Trey Radel, a freshman Republican representative, was charged Tuesday with cocaine possession, according to court documents.
Radel, 37, who represents the 19th Congressional District in the Fort Myers-Naples area, was arrested October 29 for "unlawfully, knowingly and intentionally" possessing "a quantity of cocaine," according to documents.
Radel was charged with misdemeanor possession of cocaine in D.C. Superior Court on Tuesday. The charge is a misdemeanor and carries a maximum of 180 days in prison and/or a $1,000 fine.
Radel released a statement from his office following the arraignment, expressing disappointment in himself and apologizing to his wife. Radel also says it was the "disease of alcoholism" that led him to the yeyo.
"I'm profoundly sorry to let down my family, particularly my wife and son, and the people of Southwest Florida. I struggle with the disease of alcoholism, and this led to an extremely irresponsible choice. As the father of a young son and a husband to a loving wife, I need to get help so I can be a better man for both of them.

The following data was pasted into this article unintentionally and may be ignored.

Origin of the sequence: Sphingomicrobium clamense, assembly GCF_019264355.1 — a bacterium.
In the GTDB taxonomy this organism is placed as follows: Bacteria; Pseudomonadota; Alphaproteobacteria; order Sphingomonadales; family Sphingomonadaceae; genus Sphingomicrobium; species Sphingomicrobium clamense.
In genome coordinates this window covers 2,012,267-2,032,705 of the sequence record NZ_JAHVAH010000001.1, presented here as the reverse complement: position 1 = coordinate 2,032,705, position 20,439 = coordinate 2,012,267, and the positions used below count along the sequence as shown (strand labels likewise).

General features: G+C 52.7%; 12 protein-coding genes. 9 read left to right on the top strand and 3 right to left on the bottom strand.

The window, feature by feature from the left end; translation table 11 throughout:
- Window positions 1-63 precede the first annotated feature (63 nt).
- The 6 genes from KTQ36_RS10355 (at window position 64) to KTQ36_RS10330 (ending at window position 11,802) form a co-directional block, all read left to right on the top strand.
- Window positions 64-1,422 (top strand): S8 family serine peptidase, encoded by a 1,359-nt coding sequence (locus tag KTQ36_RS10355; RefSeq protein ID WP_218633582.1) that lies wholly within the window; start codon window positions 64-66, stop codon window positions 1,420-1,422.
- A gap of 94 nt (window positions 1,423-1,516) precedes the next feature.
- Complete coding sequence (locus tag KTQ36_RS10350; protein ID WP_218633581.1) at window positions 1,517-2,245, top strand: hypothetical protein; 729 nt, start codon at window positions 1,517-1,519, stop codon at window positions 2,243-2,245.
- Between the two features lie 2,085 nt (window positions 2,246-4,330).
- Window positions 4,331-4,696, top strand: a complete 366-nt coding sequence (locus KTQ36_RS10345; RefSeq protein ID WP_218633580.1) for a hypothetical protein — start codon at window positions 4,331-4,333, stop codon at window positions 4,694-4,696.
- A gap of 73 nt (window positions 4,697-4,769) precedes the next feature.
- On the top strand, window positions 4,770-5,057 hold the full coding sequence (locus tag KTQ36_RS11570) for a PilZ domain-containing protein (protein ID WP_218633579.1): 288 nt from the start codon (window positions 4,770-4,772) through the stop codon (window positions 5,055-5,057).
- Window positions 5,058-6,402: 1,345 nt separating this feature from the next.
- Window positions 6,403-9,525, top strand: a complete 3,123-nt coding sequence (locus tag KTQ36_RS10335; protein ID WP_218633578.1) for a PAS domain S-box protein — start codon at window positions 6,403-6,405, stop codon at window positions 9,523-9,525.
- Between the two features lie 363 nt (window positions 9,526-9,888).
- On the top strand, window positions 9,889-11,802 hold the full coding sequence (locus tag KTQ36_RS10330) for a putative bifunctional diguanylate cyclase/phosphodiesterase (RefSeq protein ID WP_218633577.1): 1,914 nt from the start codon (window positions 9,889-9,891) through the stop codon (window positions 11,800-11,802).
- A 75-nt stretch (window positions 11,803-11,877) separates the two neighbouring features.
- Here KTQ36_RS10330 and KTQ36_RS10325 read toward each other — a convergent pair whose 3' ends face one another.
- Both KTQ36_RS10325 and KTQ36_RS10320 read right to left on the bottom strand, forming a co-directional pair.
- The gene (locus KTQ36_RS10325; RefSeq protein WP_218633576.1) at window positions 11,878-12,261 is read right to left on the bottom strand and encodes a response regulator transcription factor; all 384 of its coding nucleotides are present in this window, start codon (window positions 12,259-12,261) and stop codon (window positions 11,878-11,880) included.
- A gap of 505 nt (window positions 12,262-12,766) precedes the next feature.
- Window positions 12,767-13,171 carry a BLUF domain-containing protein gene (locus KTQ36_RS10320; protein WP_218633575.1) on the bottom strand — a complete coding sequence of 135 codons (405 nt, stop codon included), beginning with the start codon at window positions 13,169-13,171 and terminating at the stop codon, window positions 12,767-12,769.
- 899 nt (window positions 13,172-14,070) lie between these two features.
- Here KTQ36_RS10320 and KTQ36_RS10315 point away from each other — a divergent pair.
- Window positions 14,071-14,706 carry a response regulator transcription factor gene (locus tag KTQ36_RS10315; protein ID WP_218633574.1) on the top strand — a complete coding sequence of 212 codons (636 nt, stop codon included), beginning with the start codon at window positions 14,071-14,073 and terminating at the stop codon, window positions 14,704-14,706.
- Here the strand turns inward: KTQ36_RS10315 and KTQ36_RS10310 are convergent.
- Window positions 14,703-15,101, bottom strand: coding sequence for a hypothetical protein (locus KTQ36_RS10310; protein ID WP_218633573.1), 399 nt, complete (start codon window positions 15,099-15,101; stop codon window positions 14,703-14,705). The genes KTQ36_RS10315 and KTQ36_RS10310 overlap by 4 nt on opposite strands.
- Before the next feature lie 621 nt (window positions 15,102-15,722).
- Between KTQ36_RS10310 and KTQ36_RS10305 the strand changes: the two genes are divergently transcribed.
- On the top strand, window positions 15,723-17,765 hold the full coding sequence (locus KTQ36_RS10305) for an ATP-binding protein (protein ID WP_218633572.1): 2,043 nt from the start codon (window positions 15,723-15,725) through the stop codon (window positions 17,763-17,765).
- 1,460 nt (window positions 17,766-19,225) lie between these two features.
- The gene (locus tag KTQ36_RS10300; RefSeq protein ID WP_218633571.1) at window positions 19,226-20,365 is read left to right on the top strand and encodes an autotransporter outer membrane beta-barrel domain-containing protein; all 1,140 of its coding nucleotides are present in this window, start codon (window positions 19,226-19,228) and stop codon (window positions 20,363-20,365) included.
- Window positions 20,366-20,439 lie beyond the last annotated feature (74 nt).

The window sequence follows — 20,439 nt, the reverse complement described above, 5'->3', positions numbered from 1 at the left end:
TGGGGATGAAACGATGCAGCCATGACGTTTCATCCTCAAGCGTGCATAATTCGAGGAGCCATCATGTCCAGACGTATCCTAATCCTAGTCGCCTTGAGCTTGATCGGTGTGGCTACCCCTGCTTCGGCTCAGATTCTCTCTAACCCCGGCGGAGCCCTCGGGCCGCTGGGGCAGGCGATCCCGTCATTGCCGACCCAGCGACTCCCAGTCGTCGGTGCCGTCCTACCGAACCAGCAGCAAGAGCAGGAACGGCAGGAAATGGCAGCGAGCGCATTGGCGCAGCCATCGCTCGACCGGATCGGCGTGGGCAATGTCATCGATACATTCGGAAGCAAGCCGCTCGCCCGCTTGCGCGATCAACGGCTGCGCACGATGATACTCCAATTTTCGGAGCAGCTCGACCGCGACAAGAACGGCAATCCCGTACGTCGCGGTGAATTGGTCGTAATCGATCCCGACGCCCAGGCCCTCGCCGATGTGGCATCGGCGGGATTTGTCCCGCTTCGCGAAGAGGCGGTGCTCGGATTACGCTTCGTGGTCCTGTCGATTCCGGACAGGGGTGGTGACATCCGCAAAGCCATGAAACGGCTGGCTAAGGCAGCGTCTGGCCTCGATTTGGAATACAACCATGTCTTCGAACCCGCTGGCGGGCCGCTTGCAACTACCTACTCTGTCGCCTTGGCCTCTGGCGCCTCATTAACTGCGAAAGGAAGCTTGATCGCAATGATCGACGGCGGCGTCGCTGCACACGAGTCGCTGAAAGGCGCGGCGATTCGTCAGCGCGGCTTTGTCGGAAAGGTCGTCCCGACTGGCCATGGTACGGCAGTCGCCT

"Believe me, I am disappointed in myself, and I stand ready to face the consequences of my actions. However, this unfortunate event does have a positive side. It offers me an opportunity to seek treatment and counseling. I know I have a problem and will do whatever is necessary to overcome it, hopefully setting an example for others struggling with this disease."
In between being elected in 2012 and apparently doing blow, Radel has spent the majority of his time wanting to possibly impeach Obama over gun-control laws and cosponsoring a bill with Marco Rubio that would keep people from getting punished by the government until the Obamacare website is fixed. He also voted against the deal that eventually ended the government shutdown.
A spokesperson for House Speaker John Boehner released a statement on the speaker's behalf, saying, "Members of Congress should be held to the highest standards, and the alleged crime will be handled by the courts. Beyond that, this is between Rep. Radel, his family, and his constituents."